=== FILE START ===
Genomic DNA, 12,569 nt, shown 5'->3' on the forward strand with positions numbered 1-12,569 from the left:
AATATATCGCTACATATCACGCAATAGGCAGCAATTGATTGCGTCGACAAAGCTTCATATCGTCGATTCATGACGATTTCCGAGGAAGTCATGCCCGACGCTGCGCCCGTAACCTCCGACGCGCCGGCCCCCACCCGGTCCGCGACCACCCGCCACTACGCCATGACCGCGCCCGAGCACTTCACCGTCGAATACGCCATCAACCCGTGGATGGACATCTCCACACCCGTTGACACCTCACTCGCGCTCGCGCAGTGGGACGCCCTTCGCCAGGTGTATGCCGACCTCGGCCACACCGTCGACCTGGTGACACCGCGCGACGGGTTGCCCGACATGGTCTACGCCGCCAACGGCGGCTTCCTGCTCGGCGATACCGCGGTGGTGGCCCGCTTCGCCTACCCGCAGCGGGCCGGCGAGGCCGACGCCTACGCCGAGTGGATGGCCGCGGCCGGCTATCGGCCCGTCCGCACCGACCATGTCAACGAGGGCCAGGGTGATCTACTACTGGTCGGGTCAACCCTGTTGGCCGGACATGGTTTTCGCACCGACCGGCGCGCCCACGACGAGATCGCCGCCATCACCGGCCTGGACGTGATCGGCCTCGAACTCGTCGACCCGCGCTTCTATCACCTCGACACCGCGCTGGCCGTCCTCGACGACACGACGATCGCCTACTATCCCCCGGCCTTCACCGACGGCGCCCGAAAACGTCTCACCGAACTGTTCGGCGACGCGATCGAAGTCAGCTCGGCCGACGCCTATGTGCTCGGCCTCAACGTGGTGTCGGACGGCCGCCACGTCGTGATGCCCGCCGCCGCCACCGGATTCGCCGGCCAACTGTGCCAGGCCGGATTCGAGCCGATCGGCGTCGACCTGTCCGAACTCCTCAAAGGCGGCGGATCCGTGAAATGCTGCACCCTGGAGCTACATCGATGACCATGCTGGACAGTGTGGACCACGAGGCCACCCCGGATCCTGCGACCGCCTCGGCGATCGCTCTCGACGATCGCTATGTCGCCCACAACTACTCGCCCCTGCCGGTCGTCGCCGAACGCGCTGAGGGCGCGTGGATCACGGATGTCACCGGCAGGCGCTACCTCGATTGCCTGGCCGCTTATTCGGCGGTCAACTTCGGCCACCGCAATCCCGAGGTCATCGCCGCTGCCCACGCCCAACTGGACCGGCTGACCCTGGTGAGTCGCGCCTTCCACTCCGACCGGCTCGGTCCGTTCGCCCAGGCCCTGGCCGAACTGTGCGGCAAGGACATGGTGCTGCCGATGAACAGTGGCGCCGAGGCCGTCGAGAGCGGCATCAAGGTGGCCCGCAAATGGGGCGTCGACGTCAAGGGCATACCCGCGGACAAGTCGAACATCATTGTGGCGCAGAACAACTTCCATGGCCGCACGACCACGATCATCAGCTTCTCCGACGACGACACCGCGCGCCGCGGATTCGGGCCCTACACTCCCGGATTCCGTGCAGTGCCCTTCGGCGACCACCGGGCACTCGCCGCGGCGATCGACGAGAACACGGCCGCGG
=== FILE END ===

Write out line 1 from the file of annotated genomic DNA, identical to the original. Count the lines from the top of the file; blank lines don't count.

Genomic DNA, 12,569 nt, shown 5'->3' on the forward strand with positions numbered 1-12,569 from the left: